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Listening to the animals

Adam's Task: Calling Animals by Name, by Vicki Hearne. New York: Alfred A. Knopf. 274 pp. $17.95. Vicki Hearne is a trainer of horses and dogs who also happens to be a professor of English at Yale and a poet. Her unusual cross-disciplines have led her to some fascinating speculations about how animals and people communicate -- with animals on the whole coming off the smarter in their attempts to make us comprehend their language.

Consider the cat's habit of patiently rubbing against your leg to indicate a need for food -- and if it takes the slow-witted owner a while to figure this out, the cat can wait, purring all the while.

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Patience, Ms. Hearne suggests, is a necessary virtue in every animal that dwells with man. She offers the example of an inexperienced horseman on a well-trained horse. The rider, in his confusion, will nudge the horse with his knees and pat the horse with his hands in a manner the animal is not accustomed to. Because the horse realizes his rider is ignorant of the correct physical vocabulary, he will more often than not oblige the greenhorn by moving, if only a step or two.

Take a third domestic animal -- the dog. In training a tracking dog, the trainer introduces the object or creature to be tracked and commands the dog to begin the search. At this point the dog's superior sense of smell dominates the pursuit, and the trainer, relying on vision, must make herself ``lose her sight.'' If trainers insist they know the location of the quarry, they inadvertently punish the dog by taking if off its scent and leading it elsewhere. In almost all cases the trainer is wrong. The poor dog must bear the shame of an owner who presumed to have a better sense of sight than the dog's sense of smell. (Silly human.)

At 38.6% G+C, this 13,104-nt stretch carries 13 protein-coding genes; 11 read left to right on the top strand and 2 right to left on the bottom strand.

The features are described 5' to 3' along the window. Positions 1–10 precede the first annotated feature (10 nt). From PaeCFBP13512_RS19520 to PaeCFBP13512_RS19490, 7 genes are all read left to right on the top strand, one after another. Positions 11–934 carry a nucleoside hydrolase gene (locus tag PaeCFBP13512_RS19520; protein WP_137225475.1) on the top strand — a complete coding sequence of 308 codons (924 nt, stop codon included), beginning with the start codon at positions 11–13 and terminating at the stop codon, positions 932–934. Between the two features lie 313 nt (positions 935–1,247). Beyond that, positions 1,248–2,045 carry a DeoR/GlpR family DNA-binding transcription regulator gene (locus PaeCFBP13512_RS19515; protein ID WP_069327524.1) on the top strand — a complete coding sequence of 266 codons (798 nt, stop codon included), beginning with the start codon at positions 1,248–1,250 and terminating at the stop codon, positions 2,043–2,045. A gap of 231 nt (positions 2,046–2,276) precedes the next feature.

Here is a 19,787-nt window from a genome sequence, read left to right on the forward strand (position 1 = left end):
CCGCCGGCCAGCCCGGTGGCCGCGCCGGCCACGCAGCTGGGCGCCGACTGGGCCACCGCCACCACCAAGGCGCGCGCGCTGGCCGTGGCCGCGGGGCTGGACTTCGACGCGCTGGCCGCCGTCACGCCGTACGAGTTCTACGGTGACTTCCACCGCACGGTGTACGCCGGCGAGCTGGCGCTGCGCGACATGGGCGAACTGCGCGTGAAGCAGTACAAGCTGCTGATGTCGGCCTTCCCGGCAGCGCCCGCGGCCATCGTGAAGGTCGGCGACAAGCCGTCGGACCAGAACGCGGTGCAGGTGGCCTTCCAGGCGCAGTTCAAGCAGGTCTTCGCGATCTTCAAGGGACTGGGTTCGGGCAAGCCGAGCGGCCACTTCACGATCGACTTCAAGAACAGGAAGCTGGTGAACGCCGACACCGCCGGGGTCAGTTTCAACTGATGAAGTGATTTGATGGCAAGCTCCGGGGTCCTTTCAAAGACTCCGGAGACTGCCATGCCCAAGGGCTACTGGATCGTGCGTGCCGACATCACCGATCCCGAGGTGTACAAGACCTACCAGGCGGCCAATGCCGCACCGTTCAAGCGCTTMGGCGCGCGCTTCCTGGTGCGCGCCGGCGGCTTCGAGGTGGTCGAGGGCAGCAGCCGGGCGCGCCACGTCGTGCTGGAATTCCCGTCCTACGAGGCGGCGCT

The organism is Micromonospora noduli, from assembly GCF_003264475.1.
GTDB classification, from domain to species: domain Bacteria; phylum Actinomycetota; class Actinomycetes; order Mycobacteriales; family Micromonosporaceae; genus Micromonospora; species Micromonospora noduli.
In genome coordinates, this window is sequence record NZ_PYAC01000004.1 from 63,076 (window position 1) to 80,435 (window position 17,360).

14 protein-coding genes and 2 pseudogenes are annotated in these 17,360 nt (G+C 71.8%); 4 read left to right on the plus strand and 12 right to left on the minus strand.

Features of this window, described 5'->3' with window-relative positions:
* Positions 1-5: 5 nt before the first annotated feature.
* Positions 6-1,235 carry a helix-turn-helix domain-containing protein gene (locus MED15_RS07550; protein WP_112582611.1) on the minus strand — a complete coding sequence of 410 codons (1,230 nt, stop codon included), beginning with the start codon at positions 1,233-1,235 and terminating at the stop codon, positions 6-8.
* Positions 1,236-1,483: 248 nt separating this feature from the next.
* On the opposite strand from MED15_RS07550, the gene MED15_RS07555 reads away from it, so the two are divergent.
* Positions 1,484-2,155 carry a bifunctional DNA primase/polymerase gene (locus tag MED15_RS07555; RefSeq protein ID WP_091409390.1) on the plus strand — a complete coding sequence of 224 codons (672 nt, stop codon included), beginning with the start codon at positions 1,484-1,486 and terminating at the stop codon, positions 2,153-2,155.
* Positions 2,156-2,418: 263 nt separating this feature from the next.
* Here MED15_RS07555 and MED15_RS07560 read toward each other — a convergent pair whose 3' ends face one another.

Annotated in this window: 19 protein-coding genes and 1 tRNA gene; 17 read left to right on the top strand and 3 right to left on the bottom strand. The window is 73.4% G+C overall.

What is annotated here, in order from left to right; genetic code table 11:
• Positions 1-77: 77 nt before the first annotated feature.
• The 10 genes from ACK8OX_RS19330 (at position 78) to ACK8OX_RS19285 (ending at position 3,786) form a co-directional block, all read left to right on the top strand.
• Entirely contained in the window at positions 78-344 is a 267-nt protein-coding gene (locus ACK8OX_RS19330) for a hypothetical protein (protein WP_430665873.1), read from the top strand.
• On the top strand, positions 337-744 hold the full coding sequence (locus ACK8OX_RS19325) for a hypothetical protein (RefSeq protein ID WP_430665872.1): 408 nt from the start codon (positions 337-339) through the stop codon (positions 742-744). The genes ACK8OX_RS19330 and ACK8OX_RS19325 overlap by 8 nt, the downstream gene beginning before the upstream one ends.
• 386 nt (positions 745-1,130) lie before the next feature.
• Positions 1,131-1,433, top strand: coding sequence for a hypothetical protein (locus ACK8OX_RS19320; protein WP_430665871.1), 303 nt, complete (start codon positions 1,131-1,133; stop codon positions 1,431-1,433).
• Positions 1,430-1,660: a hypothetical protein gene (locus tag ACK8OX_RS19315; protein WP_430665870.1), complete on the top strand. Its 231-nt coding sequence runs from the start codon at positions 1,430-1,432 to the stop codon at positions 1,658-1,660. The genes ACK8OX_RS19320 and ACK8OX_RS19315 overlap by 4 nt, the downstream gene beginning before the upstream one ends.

Ms. Hearne tends to dress up her animal fables with literary examples and philosophical quotations that sometimes have only a forced connection with the subject at hand. Wallace Stevens can be challenging enough to understand -- never mind in context with a cat's behavior. But it's all in a good cause -- to support Ms. Hearne's thesis that for living beings to communicate there must be a mutual respect and ``obedience'' (a listening on the part of both animal and trainer).

A reader comes away from ``Adam's Task'' determined to listen to other humans, as well as animals, with the concentration required to honor and understand them. But in the end, the book gives credit where credit is due: to the animals. So pay attention when your dog or cat turns those soulful eyes on you. He might have something vital to say, like: ``Read `Adam's Task.' ''

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